Britain's budget deficit fell in October as the economic recovery gathers pace.
The Office for National Statistics (ONS) said public sector net borrowing fell 0.2% to £8.1bn in the month when compared with a year before.
That figure excludes the impact of bank bailouts, the transfer of the Royal Mail pension fund to the public purse, and coupon payments from gilts bought under the Bank of England's quantitative easing programme.
"Britain's hard work is paying off, the government's long-term economic plan is working, and the deficit is down by a third," said a statement from the Treasury.
"But today's figures remind us that the job is far from done and a growing economy alone will not be enough to eliminate the deficit.
"The only way to ensure that the recovery is sustainable and the deficit keeps on coming down is to carry on taking difficult decisions to control government spending."
Ahead of the public finance data release, the ONS said it would not include the £2bn made from the privatisation of Royal Mail. It would instead be counted as a reclassification of assets.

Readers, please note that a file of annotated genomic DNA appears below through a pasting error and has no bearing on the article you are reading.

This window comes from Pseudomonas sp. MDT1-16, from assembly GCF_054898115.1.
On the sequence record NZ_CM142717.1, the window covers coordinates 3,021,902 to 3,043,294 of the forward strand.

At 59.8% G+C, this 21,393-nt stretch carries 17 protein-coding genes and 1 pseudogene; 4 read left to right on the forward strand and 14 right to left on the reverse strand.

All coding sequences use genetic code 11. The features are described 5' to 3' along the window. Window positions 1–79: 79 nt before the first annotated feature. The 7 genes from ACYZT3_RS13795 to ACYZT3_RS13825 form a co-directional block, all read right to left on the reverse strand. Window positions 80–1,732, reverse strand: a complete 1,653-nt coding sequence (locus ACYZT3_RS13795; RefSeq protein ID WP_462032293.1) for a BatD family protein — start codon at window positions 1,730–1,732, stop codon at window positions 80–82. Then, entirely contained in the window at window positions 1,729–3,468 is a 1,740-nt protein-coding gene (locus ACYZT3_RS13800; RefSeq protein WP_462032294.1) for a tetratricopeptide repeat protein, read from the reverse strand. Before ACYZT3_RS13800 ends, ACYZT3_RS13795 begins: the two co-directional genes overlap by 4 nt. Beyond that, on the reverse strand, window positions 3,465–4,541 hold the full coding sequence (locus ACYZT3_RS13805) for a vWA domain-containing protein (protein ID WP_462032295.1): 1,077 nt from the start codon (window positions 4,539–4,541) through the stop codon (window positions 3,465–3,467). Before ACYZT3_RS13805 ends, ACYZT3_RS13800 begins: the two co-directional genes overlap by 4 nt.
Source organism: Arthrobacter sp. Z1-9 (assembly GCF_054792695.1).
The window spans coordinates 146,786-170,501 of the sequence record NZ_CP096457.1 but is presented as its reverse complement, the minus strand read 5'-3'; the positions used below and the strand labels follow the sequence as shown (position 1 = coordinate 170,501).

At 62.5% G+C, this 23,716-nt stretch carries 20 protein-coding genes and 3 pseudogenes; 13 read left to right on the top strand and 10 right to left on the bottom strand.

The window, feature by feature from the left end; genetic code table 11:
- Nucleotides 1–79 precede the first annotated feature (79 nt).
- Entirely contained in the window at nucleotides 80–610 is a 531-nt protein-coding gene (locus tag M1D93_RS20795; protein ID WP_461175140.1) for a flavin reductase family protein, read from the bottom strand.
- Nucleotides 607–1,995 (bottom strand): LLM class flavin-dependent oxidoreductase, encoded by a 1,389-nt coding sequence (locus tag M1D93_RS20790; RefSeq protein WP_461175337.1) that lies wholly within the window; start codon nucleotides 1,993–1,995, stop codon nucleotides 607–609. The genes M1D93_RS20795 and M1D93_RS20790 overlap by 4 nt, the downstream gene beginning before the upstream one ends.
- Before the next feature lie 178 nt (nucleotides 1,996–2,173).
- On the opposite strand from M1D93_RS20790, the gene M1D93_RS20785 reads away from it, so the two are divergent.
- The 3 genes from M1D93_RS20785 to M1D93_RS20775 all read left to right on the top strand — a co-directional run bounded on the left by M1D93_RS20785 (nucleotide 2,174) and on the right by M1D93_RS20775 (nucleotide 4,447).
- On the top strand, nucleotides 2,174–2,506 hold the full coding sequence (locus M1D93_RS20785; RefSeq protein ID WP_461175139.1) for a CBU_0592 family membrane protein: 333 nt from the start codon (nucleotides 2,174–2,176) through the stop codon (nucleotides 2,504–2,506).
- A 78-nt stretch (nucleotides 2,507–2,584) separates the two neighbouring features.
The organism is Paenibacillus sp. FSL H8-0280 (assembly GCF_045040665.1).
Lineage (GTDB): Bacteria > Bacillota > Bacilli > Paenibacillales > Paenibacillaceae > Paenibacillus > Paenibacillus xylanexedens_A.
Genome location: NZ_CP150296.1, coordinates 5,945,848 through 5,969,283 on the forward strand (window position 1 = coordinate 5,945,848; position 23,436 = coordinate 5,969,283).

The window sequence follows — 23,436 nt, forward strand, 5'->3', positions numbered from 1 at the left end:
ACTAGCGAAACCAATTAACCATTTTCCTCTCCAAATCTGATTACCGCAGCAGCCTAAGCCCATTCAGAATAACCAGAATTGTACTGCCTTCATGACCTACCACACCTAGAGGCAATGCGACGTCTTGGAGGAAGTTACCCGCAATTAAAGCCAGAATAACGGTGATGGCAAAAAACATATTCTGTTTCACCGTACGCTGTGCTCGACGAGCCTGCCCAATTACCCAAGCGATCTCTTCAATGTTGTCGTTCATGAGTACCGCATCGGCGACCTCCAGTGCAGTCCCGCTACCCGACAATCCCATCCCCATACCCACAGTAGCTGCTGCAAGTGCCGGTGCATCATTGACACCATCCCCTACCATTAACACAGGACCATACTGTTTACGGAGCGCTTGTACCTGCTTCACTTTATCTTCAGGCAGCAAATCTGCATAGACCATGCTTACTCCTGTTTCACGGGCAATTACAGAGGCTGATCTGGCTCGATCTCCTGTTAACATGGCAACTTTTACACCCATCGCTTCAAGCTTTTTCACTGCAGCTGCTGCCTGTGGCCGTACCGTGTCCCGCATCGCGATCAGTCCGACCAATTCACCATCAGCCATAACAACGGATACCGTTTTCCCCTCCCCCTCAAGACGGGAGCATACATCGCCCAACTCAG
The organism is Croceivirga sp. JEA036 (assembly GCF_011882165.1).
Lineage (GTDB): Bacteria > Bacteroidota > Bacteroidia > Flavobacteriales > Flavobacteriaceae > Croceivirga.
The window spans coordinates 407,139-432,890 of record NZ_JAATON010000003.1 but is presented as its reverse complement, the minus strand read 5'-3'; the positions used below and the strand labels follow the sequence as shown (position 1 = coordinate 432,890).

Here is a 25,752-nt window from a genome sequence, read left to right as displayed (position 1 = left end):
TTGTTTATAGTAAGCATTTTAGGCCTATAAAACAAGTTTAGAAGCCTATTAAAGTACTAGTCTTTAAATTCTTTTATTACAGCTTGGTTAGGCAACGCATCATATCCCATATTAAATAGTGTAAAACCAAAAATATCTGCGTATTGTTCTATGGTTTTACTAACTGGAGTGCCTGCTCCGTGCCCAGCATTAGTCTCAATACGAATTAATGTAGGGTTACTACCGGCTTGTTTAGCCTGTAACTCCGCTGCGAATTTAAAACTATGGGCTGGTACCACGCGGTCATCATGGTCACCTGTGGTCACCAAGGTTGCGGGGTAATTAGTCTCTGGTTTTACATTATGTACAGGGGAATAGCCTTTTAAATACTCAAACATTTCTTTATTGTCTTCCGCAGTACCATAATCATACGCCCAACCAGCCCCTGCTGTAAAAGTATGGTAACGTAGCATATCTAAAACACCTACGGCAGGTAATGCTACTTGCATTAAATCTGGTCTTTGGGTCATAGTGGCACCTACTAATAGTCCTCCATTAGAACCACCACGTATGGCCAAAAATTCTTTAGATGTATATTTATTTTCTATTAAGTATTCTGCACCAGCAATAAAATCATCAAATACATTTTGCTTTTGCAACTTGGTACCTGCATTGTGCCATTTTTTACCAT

However, the ONS said £300m was added to the government's borrowing figures because the 10% shareholding given to Royal Mail employees counted as a gift from the public to the household sector.
Public sector net debt hit £1.2tn in October, excluding the cost of bank bailouts, a rise across the year of £64.4bn. It is equivalent to 75.4% of GDP.
The government is trying to erase the structural debt in public finances through an austerity programme which has seen it shave billions off of spending, such as on welfare and local government.
"David Cameron and George Osborne have now borrowed more in the three years since May 2010 than Labour did over 13 years," said Chris Leslie, Labour's shadow chief secretary to the Treasury.
"This is the cost of their economic failure and the three damaging years of flatlining and falling living standards we have seen since the election.
"David Cameron and George Osborne are now set to break their promise to balance the books by 2015. And borrowing is forecast to be over £200bn more than planned simply to pay for the costs of their economic failure."
The economy is beginning to recover from its post-financial crisis slump. Economic growth has accelerated across the first three quarters of 2013, from 0.3% in the first to 0.8% expansion in the third.